Kept playing? I cannot believe the question is even posed. Buit if you must, yes.

  2. Salut. I would argue that putting Domenech in charge and sticking with him regardless is the equivalent of defecating on the national flag.

    I do wonder what alternate actions were available to the players at that moment and in those circumstances The issues were not with the fact that Anelka being sent home for his outburst, but for the treachery they felt when the press got hold of the story Surely you are not suggesting that they simply shut up and kept playing?

  3. No, where we differ is on whether the players had the slightest right to do what they did. I say they had no such right and did the equivalent of burning or defecating on their national flag. And I say the money they earn sets them apart from workers asserting their republican rights, and is therefore pertinent.

    Domenech is an irrelevance to that question, though I felt the suspicion you and Bill have repeatedly expressed, that he was the leaker, merited further attention in view of his own denial yesterday.

    Mais zut alors … I promise to move on!

  4. Salut. I’m puzzled for the reasoning behind providing YET ANOTHER thread to this sorry saga.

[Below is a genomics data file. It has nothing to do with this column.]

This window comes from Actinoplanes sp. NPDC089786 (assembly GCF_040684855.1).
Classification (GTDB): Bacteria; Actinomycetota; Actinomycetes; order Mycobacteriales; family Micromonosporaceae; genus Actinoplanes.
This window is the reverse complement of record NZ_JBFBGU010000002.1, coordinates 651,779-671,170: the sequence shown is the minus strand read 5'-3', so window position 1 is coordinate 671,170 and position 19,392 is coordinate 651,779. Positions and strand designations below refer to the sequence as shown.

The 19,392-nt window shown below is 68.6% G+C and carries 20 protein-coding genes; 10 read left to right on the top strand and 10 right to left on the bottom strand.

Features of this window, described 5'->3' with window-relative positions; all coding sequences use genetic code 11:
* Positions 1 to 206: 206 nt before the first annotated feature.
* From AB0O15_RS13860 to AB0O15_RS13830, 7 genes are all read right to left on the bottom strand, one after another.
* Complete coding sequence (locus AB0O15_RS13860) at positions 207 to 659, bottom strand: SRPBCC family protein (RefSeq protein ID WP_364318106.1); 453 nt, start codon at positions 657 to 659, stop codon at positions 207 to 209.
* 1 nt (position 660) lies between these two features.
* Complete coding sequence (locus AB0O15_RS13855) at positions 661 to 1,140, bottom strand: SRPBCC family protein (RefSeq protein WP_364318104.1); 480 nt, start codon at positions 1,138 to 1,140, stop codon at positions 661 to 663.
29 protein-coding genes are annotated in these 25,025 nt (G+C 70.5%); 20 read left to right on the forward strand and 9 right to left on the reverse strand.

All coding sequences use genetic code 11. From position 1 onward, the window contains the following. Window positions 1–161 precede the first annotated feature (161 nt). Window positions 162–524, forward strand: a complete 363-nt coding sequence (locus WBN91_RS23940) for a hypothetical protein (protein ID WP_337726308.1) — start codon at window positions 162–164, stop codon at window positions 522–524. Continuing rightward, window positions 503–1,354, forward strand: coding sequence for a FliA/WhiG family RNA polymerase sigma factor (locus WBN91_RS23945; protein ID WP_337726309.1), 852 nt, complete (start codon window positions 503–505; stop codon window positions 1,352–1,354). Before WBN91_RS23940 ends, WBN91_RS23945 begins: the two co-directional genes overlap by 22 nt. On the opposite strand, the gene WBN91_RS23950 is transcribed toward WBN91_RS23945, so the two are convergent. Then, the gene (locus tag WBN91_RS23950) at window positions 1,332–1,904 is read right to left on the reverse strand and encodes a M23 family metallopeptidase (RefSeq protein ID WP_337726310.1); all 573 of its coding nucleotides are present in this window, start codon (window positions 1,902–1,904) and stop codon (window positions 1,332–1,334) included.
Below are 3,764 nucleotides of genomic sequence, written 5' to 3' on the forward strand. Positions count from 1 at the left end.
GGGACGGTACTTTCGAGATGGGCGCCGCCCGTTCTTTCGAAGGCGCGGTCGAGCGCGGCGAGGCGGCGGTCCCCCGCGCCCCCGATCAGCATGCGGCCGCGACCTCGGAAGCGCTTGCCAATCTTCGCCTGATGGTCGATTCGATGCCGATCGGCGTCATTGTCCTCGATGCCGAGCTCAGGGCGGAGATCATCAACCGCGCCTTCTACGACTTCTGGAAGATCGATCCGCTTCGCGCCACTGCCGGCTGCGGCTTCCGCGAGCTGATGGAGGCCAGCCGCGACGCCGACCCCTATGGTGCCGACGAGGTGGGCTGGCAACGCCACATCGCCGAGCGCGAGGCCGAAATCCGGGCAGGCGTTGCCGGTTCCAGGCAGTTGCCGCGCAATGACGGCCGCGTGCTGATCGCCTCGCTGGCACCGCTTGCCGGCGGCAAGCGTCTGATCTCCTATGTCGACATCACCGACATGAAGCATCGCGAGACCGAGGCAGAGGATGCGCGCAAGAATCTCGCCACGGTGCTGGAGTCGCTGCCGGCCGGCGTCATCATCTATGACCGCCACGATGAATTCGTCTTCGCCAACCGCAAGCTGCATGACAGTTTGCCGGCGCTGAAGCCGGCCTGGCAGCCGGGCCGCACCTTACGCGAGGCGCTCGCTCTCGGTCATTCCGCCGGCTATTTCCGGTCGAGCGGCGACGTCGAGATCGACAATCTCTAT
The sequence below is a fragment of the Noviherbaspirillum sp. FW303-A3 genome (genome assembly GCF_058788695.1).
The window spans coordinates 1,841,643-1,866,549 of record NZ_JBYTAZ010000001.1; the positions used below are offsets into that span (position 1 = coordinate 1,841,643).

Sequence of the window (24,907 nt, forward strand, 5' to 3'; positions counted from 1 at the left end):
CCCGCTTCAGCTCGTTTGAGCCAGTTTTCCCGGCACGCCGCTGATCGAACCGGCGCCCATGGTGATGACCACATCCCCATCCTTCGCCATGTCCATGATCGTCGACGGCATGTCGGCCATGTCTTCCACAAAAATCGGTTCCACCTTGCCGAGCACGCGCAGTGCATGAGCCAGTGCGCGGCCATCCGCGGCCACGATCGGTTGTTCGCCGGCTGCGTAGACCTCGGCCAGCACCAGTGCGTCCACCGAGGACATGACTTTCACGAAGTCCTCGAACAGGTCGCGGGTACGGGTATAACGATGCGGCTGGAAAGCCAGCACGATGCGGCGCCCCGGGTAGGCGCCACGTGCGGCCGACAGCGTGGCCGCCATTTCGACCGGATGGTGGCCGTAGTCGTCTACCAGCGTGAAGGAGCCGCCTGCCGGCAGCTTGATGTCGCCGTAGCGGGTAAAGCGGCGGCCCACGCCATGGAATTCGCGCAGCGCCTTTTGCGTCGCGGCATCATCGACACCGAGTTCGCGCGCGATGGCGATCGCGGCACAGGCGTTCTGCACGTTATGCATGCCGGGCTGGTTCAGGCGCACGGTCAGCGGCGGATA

Neither myself nor Bill have likened the striking French team to the Tolpuddle Martyrs or provided any mention of downtrodden proletarians etc. It’s very easy to tie these remarks with a tirade about the fact that they are well paid. However, there is not a single event or comment in the whole story which suggests that money had any part to play in it. It didn’t. The huge sums they are paid or playing club football has nothing to do with playing for France in the context of this debate. I completely agree that the team was terrible. Hardly surprising when you consider that Domenech was in charge for so long. The talisman that was Zidane who was the real power behind the throne has long gone and it’s Ridiculous Raymond leading the way. It’s too ridiculous for words and the frustration that they showed in S Africa boiled over in the most spectacular fashion. The FFF’s continued support for Domenech was bound to result in a complete meltdown. How can a team of talented players possibly respond a man like RD? He was completely out of his depth but the FFF refused to let him drown of give him a rubber ring.

    The incompetence surrounding this saga goes beyond Domenech. The buck ultimately stops with the FFF.

  5. Luke: both Anelka and Evra’s “we’re on strike, not banned” comments were very funny and I salute them for that – and I won’t even suggest that it makes a mockery of all that “sorry for what we did” stuff we’ve heard from some for the other players.

  6. To be quite honest I don’t really care what happens with the French international team. I would rather be reading something about Sunderland or their upcoming opponents.